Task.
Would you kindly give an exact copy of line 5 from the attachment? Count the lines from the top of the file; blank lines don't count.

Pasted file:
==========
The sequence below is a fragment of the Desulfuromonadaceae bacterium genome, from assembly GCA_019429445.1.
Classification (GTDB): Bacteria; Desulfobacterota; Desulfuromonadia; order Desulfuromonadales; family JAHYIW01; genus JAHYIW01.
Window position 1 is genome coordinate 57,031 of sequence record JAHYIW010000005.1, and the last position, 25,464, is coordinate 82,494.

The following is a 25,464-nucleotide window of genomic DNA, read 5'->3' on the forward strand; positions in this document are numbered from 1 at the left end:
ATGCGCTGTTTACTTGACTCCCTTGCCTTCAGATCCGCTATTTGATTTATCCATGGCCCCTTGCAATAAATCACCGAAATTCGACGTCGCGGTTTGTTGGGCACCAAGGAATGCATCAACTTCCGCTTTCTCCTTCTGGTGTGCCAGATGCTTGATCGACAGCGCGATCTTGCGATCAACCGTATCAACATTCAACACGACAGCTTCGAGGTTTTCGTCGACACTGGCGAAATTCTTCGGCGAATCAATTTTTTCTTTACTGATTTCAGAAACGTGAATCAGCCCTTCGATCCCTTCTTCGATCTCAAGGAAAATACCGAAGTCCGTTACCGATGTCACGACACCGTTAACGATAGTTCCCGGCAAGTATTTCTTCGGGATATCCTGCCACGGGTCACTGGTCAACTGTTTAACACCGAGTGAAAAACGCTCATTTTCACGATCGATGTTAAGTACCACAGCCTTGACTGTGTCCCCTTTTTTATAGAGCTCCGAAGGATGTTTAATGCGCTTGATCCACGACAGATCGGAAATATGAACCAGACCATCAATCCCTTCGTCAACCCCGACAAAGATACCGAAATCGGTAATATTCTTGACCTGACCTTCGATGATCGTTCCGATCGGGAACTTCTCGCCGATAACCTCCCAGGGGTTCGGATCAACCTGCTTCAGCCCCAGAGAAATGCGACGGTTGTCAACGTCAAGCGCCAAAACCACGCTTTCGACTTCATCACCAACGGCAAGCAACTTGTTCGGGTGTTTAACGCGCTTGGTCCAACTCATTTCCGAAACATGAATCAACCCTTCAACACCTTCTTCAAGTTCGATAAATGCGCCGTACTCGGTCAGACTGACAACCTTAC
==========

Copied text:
ATGCGCTGTTTACTTGACTCCCTTGCCTTCAGATCCGCTATTTGATTTATCCATGGCCCCTTGCAATAAATCACCGAAATTCGACGTCGCGGTTTGTTGGGCACCAAGGAATGCATCAACTTCCGCTTTCTCCTTCTGGTGTGCCAGATGCTTGATCGACAGCGCGATCTTGCGATCAACCGTATCAACATTCAACACGACAGCTTCGAGGTTTTCGTCGACACTGGCGAAATTCTTCGGCGAATCAATTTTTTCTTTACTGATTTCAGAAACGTGAATCAGCCCTTCGATCCCTTCTTCGATCTCAAGGAAAATACCGAAGTCCGTTACCGATGTCACGACACCGTTAACGATAGTTCCCGGCAAGTATTTCTTCGGGATATCCTGCCACGGGTCACTGGTCAACTGTTTAACACCGAGTGAAAAACGCTCATTTTCACGATCGATGTTAAGTACCACAGCCTTGACTGTGTCCCCTTTTTTATAGAGCTCCGAAGGATGTTTAATGCGCTTGATCCACGACAGATCGGAAATATGAACCAGACCATCAATCCCTTCGTCAACCCCGACAAAGATACCGAAATCGGTAATATTCTTGACCTGACCTTCGATGATCGTTCCGATCGGGAACTTCTCGCCGATAACCTCCCAGGGGTTCGGATCAACCTGCTTCAGCCCCAGAGAAATGCGACGGTTGTCAACGTCAAGCGCCAAAACCACGCTTTCGACTTCATCACCAACGGCAAGCAACTTGTTCGGGTGTTTAACGCGCTTGGTCCAACTCATTTCCGAAACATGAATCAACCCTTCAACACCTTCTTCAAGTTCGATAAATGCGCCGTACTCGGTCAGACTGACAACCTTAC